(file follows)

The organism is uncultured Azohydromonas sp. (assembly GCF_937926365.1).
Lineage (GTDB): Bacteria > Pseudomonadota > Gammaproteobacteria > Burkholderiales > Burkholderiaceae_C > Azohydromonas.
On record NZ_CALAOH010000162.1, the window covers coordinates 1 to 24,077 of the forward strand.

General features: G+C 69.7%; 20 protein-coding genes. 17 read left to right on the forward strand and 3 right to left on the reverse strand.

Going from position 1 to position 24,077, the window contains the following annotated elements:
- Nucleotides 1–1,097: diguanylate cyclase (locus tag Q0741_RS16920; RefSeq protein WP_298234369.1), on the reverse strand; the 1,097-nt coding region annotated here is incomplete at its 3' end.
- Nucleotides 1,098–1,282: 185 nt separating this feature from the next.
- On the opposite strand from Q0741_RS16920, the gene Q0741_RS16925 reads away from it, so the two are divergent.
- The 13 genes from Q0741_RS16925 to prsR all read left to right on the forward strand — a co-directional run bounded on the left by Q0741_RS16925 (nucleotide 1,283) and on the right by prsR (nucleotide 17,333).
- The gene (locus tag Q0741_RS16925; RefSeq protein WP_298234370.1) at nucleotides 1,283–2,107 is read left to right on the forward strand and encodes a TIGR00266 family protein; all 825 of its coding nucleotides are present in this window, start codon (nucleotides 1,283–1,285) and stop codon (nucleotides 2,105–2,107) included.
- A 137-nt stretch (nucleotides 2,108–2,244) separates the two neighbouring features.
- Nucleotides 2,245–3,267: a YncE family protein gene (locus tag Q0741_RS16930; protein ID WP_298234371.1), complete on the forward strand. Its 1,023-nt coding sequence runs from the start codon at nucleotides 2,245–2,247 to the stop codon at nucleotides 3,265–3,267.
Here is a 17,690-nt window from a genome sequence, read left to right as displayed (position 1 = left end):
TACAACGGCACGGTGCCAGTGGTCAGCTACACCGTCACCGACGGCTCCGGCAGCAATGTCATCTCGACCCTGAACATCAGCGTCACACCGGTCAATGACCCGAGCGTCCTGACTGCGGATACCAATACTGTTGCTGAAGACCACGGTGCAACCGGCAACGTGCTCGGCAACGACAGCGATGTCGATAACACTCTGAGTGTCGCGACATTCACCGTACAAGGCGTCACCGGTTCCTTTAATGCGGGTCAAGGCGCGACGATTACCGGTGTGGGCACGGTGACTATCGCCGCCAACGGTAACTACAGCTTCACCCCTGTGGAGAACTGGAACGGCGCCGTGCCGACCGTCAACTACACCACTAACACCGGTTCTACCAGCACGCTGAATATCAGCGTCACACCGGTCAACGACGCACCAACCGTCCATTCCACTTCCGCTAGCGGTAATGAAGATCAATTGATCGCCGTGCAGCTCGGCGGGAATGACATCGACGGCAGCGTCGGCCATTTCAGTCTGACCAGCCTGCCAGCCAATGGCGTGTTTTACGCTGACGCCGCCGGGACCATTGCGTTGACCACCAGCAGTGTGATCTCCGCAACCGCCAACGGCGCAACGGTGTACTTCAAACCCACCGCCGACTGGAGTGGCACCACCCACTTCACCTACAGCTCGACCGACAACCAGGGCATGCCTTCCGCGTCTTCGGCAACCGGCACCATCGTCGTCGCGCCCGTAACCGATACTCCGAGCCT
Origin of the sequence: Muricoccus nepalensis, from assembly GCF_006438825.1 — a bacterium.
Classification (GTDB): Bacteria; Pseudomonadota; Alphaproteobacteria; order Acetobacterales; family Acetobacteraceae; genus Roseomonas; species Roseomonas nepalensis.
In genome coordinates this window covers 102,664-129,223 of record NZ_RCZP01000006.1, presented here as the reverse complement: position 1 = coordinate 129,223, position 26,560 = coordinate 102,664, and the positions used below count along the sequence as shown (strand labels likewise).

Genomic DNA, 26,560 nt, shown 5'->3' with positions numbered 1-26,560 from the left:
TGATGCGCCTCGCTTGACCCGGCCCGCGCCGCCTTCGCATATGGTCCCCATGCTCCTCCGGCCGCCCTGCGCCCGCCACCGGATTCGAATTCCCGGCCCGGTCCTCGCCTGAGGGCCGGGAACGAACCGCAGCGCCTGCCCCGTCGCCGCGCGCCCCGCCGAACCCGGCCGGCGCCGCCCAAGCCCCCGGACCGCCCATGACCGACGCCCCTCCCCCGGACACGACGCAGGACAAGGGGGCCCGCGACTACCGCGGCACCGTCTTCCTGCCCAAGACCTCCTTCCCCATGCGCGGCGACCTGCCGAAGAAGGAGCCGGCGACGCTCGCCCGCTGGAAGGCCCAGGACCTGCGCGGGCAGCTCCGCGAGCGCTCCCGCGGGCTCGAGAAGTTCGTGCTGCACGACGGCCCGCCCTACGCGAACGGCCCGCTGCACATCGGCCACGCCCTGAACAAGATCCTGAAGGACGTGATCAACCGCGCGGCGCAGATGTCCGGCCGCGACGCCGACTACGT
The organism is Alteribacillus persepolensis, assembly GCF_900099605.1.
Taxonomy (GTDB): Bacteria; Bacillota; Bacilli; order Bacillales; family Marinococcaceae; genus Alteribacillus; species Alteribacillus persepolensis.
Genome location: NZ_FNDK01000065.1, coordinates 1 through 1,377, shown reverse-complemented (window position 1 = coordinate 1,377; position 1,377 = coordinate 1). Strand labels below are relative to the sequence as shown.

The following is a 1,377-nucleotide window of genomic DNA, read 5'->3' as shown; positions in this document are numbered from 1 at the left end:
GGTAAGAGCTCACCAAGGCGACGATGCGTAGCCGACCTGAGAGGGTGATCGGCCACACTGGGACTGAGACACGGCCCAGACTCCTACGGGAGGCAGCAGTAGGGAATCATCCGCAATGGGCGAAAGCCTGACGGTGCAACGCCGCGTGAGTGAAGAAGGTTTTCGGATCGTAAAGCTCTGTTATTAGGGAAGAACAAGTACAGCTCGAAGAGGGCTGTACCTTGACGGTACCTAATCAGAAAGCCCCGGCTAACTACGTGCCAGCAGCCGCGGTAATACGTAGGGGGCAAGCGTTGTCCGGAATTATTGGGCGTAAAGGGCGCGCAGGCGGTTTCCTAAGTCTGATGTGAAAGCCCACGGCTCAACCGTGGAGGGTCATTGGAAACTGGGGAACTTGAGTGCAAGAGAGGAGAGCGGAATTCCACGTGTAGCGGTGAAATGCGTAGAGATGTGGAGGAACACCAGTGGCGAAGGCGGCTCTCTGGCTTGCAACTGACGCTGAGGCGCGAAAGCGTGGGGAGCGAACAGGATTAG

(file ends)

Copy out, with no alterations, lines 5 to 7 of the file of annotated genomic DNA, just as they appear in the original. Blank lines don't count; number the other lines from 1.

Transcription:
Going from position 1 to position 24,077, the window contains the following annotated elements:
- Nucleotides 1–1,097: diguanylate cyclase (locus tag Q0741_RS16920; RefSeq protein WP_298234369.1), on the reverse strand; the 1,097-nt coding region annotated here is incomplete at its 3' end.
- Nucleotides 1,098–1,282: 185 nt separating this feature from the next.